AFRICA – South Africa, Nigeria and Kenya have been identified as the top market contributors to e-commerce in Sub-Saharan Africa (SSA) over the last three years, with Ghana also showing growth, having replaced Kenya in the top three contributors in 2020.
This is according to a recent white paper released by Visa titled ‘eCommerce developments across Sub Saharan Africa, indicating that although SSA may be one of the smallest regions of e-commerce globally, it shows steady growth potential.
During the onset of the pandemic in 2020, the region saw new e-commerce users rise by 5% when compared to the active base in the previous year.
“The three leading markets in SSA are starting to mature, providing the region with an established foundation and, when twinned with the growing penetration of e-commerce, it offers players in the payment space an opportunity they can capitalise on while helping to further accelerate the expansion of e-commerce in the region,” explains Lineshree Moodley, head of Visa Consulting and Analytics (VCA) in Sub-Saharan Africa.
Concurring with this finding, a market research provider-Euromonitor International, has highlighted that channel shifts to e-commerce is expected to continue in 2021.
Meanwhile, consumers are expected to return to traditional retailers such as open markets, as cost is expected to remain a driver of consumer choice.
For instance, in Nigeria open markets are widespread and continue to hold great potential as a route to market for affordable, locally produced packaged food products.
“The three leading markets in SSA are starting to mature, providing the region with an established foundation and, when twinned with the growing penetration of e-commerce, it offers players in the payment space an opportunity they can capitalise on while helping to further accelerate the expansion of e-commerce in the region.”Lineshree Moodley – Head of Visa Consulting and Analytics (VCA) in Sub-Saharan Africa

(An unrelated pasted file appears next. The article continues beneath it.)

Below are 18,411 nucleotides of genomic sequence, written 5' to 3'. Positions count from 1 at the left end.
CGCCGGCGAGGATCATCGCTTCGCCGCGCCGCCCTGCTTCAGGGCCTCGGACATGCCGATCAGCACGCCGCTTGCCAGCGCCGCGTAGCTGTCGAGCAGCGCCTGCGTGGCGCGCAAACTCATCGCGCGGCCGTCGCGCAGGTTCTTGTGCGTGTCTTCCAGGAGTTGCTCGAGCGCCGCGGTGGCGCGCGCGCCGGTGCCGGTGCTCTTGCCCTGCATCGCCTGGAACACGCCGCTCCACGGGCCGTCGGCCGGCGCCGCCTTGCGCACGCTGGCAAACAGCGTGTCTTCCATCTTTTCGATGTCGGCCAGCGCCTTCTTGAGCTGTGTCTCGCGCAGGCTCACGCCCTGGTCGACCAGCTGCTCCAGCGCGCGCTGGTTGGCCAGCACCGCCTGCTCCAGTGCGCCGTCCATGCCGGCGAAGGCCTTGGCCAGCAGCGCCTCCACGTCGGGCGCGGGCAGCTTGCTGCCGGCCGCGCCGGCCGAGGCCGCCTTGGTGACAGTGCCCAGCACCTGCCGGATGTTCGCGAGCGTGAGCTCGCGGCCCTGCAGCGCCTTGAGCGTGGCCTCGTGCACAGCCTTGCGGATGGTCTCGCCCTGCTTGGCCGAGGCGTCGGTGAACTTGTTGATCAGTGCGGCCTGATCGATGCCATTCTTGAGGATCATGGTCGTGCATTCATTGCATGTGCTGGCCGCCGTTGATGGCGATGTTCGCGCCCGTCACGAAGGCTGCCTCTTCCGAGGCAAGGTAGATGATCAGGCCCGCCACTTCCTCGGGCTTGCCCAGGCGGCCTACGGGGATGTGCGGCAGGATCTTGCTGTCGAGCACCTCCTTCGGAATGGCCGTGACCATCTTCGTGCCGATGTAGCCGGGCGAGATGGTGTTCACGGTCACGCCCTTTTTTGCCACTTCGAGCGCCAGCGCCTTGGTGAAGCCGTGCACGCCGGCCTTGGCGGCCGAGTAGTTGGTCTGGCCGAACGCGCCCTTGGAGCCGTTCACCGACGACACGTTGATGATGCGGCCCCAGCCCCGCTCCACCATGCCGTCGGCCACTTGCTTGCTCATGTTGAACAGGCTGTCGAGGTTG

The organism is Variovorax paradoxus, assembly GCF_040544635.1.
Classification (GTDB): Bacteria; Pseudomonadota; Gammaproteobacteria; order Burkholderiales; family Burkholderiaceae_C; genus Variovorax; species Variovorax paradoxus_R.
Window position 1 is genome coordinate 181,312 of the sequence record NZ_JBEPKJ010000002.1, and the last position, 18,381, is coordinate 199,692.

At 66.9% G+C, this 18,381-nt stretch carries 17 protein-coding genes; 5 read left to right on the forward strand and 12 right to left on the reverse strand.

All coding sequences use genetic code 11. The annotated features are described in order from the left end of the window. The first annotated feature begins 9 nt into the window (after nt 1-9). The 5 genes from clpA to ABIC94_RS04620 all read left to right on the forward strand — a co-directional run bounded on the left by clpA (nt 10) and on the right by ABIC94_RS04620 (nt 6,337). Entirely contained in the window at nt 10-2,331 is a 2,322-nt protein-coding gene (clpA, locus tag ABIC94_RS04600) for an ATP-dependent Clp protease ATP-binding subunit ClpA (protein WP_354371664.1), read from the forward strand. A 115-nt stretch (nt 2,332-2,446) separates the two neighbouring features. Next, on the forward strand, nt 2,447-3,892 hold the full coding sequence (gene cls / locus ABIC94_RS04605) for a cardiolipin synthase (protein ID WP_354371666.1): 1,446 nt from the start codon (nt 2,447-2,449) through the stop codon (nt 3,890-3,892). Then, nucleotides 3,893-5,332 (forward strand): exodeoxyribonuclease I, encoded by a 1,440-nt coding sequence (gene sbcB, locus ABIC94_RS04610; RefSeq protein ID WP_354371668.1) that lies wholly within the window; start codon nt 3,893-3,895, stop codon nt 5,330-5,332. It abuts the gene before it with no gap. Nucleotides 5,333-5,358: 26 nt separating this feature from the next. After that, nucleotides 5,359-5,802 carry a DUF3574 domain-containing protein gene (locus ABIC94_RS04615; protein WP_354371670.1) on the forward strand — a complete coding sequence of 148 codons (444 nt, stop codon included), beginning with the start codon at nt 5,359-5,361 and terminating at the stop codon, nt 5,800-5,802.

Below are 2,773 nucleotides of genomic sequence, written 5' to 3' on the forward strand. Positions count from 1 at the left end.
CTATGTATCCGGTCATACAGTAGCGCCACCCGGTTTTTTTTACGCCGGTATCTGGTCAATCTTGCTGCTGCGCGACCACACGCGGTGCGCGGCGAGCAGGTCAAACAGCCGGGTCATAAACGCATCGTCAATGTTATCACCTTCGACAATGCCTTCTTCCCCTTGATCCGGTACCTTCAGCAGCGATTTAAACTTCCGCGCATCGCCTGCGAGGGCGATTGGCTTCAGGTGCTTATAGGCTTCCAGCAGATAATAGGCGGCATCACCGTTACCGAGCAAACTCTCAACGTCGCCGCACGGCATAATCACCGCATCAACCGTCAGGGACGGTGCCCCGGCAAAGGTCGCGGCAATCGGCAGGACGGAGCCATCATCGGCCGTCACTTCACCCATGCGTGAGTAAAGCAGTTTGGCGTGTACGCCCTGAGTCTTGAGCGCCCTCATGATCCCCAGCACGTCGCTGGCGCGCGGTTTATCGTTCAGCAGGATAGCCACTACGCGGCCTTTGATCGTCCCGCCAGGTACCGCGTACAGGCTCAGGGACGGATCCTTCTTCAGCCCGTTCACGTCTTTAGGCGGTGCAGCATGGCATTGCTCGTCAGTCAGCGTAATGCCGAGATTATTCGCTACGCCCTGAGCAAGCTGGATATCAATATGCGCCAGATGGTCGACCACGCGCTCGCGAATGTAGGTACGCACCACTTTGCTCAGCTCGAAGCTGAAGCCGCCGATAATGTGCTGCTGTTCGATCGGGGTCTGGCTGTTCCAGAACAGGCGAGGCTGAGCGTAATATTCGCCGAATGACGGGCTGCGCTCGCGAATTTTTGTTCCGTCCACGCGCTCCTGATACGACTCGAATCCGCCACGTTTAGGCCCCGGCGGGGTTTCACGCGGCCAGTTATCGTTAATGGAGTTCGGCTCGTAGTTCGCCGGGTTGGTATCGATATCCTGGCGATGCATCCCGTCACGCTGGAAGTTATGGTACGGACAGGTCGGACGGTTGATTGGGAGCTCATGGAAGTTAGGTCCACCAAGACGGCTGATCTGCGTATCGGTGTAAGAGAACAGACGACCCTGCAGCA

Consumers place priority on price tags
Further to that, Euromonitor shifted focus on value for money to determine consumers purchasing power in the three countries i.e., Kenya, South Africa and Nigeria, due to reduced disposable income.
Therefore, retailers and manufacturers are expected to utilise price promotion to maintain their consumer base.
Also, due to local currencies devaluing against major currencies, imported products will remain expensive favouring locally-produced products.
Opportunities therefore exist to increase local production, especially for essential product categories.
With this, local manufacturers have been able to align their operations with the needs and demands of consumers such as availing products in smaller pack sizes, already common in many traditional grocers and open markets, boosting their affordability.
Rise in demand of nutritious foods
In addition, wellness redefined will remain top of mind for consumers as a more holistic approach to health and wellness through food gain importance, leading to rise in food fortification.
The pandemic also saw the demand for essential packaged food increase with categories such as dairy, cooking ingredients and staples benefit the most.
In contrast, impulse products such as savoury snacks and ice cream were among the biggest losers as consumers diverted their spending.
The report further noted that, food choices during the forecast period is not expected to be less nutritious nor less diverse than before.
It is expected that consumers will continue to cook more from home to save money coupled with experimentation of recipes found online, making part of home entertainment during this period of reduced physical interactions.
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